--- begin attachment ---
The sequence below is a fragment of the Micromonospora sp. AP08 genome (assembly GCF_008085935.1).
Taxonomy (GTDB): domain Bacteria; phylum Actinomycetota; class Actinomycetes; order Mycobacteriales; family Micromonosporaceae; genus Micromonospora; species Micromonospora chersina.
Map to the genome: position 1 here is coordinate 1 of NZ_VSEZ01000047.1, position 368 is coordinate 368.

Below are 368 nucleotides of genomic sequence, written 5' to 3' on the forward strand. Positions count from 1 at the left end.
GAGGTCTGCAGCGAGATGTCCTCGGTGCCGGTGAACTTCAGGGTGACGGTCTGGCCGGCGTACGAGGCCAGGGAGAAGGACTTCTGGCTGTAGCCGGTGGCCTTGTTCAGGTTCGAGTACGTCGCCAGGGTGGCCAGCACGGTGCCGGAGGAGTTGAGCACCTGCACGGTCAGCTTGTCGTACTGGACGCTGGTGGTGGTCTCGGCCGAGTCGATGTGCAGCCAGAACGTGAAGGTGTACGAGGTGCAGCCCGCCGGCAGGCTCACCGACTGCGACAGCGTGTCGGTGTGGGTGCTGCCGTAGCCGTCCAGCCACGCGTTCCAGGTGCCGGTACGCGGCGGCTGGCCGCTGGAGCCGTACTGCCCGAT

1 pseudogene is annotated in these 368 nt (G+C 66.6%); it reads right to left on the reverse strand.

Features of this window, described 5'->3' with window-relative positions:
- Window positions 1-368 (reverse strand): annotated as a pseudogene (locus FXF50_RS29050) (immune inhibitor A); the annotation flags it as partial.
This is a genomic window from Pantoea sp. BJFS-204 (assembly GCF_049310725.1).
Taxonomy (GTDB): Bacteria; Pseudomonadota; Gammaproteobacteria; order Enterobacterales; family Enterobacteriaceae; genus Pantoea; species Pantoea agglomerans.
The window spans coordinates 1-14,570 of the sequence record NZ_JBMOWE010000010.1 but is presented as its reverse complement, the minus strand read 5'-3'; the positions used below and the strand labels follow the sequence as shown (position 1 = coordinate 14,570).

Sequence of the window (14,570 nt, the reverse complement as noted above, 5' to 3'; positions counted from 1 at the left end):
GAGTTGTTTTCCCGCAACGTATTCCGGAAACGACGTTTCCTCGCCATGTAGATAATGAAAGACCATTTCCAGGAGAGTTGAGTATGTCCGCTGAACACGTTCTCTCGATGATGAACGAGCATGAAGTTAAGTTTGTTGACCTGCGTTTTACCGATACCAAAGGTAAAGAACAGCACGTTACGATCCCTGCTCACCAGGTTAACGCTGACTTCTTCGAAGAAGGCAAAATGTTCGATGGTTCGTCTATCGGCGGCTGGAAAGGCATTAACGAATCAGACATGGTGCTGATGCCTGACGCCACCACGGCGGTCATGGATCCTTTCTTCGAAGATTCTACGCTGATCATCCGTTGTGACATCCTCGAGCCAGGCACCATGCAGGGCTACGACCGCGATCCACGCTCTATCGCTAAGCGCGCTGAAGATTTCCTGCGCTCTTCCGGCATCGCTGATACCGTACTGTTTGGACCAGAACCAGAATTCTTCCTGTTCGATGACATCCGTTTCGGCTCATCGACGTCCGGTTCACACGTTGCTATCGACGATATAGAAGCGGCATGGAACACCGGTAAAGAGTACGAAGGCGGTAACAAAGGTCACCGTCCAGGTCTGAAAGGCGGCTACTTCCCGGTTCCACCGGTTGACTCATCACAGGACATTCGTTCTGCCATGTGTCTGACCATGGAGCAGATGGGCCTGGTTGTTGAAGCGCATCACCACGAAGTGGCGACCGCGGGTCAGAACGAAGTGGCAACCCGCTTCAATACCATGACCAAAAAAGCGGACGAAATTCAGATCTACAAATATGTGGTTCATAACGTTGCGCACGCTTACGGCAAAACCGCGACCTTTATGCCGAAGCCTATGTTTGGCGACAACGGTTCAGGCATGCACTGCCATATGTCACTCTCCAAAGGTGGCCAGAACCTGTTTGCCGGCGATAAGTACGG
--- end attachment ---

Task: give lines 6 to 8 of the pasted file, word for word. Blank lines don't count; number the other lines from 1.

1 pseudogene is annotated in these 368 nt (G+C 66.6%); it reads right to left on the reverse strand.

Features of this window, described 5'->3' with window-relative positions:
- Window positions 1-368 (reverse strand): annotated as a pseudogene (locus FXF50_RS29050) (immune inhibitor A); the annotation flags it as partial.